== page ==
Sunday, December 27, 2009


I don't usually go to Disney movies, mainly because they aren't what I remember growing up. I came of age on Disney fare like 101 Dalmatians, Lady & The Tramp, Pinocchio, The Jungle Book, etc. Since the success of The Little Mermaid Disney has taken a different approach to both animation and songs with their releases. With that in mind I was less than amped about going to see The Princess And The Frog but you'd be amazed what you're forced into by extended family during Christmas. What I expected were some chuckles, a couple of toe tapping numbers and maybe a movie I didn't hate. What I didn't expect was a thoroughly charming and exceedingly entertaining film that harkened back to the Disney I grew up with.

The Princess Frog centers on Tiana who, through a series of only-in-a-Disney-movie circumstances, becomes a frog after kissing real life Prince Naveen who was reduced into his own amphibious stature by voodoo witch doctor Dr. Facilier. From there it's a whole lot of jazz inspired songs and kooky characters that help the two try and become human again. Princess And The Frog takes several departures from the more recent Disney fare starting with the animation. Instead of the bright colors and clean backgrounds of movies like The Lion King or Beauty & The Beast, Princess and The Frog opts for a darker look, more shadows and more mystery. The characters themselves have that old school fluid look, one that screams it came first from the imagination and then through the pen of a Disney animator. Think of Baloo from The Jungle Book and you'll understand what I mean.

Disney also returns to their darker themes in Princess And The Frog. The bad guy her, Dr. Facilier, is really evil and the imagery used along with him has a tone that might even be too strong for young children. It's much more in the vein of the evil witch in Cinderella or the haggard old woman who hands Snow White the apple than the buffoon like nature of Tarzan evil hunter or the mean-but-witty style of The Lion King. Disney really shows how Facilier is involved in the dark arts and the price you pay for mixing it up with voodoo demons.

The Princess And The Frog is also a much more personal movie from the characters to the musical numbers. Instead of over-the-top celebrity voiced caricatures these are much more subtle and human (irony noted) personalities. For instance the jazz loving, horn blowing friendly alligator Louis could have been played to the hilt thus making him annoying. Instead he's played just grasping the edges of too much and that allows him to be endearing. Same with firefly Ray who has to be one of the most fun characters Disney has had in a while. You even manage to create a soft spot for Tiana's spoiled, rich best friend Charlotte La Bouff who could've been played as so spoiled you hated her more than the voodoo priest. Instead she's a sweet girl who is just a little off center and you can't help but laugh with her.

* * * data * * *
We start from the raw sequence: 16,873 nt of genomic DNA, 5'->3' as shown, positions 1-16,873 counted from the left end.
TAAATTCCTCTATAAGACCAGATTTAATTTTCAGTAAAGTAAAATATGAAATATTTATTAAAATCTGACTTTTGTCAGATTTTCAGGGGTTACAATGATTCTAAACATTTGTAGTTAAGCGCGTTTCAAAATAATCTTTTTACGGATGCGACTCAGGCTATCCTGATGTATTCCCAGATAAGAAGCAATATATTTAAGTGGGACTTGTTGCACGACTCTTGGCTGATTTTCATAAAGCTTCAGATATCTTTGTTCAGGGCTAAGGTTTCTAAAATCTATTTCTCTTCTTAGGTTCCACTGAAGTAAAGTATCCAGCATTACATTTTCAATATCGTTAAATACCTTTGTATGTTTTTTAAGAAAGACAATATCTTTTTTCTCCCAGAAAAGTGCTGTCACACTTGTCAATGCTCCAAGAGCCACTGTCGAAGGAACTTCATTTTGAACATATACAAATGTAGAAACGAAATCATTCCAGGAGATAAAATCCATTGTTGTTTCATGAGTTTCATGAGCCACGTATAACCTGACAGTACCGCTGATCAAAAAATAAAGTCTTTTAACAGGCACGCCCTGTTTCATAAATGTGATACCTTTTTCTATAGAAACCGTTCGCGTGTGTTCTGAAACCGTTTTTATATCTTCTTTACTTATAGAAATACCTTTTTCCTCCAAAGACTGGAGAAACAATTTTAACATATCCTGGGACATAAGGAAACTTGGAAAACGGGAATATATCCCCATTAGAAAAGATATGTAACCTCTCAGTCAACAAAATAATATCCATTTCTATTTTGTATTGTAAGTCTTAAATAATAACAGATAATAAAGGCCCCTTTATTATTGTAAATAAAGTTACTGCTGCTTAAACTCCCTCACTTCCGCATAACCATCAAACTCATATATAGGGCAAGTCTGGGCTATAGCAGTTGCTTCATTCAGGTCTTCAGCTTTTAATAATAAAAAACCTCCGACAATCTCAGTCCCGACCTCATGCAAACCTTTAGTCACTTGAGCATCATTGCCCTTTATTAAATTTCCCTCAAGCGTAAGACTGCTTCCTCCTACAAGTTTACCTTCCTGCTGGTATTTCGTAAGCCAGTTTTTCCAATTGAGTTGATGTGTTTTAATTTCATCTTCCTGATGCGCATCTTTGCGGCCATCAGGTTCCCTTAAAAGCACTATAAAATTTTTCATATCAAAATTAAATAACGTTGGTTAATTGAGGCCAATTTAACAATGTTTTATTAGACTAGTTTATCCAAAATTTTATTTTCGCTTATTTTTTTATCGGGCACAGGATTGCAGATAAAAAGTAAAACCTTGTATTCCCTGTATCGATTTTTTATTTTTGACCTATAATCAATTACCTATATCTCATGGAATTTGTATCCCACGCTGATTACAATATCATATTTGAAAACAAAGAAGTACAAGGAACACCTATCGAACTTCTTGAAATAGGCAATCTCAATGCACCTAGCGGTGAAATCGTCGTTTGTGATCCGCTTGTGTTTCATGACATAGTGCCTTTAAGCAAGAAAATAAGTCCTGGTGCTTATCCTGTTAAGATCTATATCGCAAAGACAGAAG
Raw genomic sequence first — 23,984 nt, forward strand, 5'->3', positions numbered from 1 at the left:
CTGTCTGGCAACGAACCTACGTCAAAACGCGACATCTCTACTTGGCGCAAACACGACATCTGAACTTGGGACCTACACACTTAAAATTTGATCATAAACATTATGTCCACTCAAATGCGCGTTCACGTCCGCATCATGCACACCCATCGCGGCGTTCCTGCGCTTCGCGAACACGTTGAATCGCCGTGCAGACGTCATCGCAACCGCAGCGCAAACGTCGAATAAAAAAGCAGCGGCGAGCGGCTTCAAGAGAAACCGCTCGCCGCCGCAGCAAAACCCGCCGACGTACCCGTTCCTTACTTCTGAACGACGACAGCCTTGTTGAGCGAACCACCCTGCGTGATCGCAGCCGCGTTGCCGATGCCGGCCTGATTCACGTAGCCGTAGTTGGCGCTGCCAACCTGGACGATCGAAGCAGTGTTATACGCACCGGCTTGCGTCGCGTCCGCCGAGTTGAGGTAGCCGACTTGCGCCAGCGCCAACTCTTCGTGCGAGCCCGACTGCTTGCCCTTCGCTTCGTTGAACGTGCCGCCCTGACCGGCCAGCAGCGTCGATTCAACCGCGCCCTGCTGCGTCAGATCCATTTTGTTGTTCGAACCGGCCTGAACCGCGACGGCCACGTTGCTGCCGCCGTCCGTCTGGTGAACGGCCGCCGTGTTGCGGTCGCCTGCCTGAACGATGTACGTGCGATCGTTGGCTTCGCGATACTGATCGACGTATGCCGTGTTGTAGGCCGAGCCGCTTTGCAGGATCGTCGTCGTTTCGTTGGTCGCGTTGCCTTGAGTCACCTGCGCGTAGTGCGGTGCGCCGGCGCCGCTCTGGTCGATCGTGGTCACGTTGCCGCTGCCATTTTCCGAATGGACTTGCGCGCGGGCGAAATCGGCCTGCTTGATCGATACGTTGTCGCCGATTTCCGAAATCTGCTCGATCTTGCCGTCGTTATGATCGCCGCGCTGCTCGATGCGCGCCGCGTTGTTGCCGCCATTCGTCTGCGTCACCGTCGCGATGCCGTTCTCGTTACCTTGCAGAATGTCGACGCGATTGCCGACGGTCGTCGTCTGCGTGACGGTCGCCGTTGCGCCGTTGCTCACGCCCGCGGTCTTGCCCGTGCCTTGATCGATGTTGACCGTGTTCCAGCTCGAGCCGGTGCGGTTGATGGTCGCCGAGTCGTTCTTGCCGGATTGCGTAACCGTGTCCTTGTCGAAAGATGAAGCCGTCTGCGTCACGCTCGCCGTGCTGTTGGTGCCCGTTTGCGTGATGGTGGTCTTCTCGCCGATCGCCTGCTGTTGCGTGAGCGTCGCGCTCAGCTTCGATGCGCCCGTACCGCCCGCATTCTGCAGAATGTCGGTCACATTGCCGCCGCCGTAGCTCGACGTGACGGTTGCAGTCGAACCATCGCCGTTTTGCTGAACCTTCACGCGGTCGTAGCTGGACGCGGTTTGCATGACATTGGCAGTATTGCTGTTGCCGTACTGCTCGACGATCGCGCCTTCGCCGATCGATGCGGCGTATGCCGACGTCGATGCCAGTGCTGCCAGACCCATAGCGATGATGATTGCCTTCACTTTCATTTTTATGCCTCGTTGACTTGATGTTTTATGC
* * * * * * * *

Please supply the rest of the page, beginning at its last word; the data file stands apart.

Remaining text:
I was impressed with how personal Disney even kept the musical numbers. Sure they're big and involved but they aren't the show stopping, all encompassing, money shot musical hoe-downs that Disney has been churning out for the last ten years or more. I think part of what makes the Princess And The Frog such a personal and muted film is its reliance on Jazz to build not only the soundtrack but the story. Creole, southern New Orleans Jazz is some of the warmest most personal music ever made. When you center a story like this around that kind of warmth there's nothing you can do but make a film that echoes that type of personal connection. Something like "Under The Sea" or "Hakuna Matata" would never have worked if blown from a dirty New Orleans Jazz trumpet.

There are so socioeconomic problems with The Princess And The Frog that have to be addressed. The much touted "First Black Princess" isn't a princess at all, at least not through 97% of the movie. Instead Tiana is a poor black girl who can only work as a waitress to make money or cook for her rich white best friend. Her dreams are impossible for her to reach until she has the help of a big strong man. That seems a little surprising from a girl who has Oprah voicing her mother. None of this is anything that makes the film bad or unenjoyable but I would be remiss if I didn't mention it. The only bizarre vibe to the movie is it feels like Disney was trying to sidestep the whole "First Black Princess" thing which wasn't necessary. Regardless of all of this I enjoyed the movie immensely and was happy to be brought back to my childhood if only for a couple of hours.


  1. "The only bizarre vibe to the movie is it feels like Disney was trying to sidepstep the whole "first Black Princess" thing which wasn't necessary."

    THIS is the reason I coudln't 100% like the movie. I ADORE Disney movies from Little Mermaid on, but I've been waiting 20 years for one to look like me and when she does, she spends most if not half of the movie as a frog. I felt cheated, honestly. It's not the fact that she wasn't technically a princess- (neither was Belle from Beauty and the Beast) It was the fact that all of those defining Disney Princess moments- falling in love, saving the day, defeating the bad guy, even most of the WEDDING, she was a fucking frog. I just felt robbed of that imagery, and thought it was a bad choice to keep her as a frog that long. It was like they were saying, "Well it's okay that it took 80 years to have a black princess, cos it's what's inside that counts."

  2. All very good points. You're also right about Belle but they never tried to sell that movie on the point of being a first this or that. I think Disney really missed the boat on what could have been something extraordinary by not allowing what was essentially a classic Disney movie BE a classic Disney movie. In 2010 to get cold feet about the imagery you were talking about makes Disney seem really out of date and almost racist.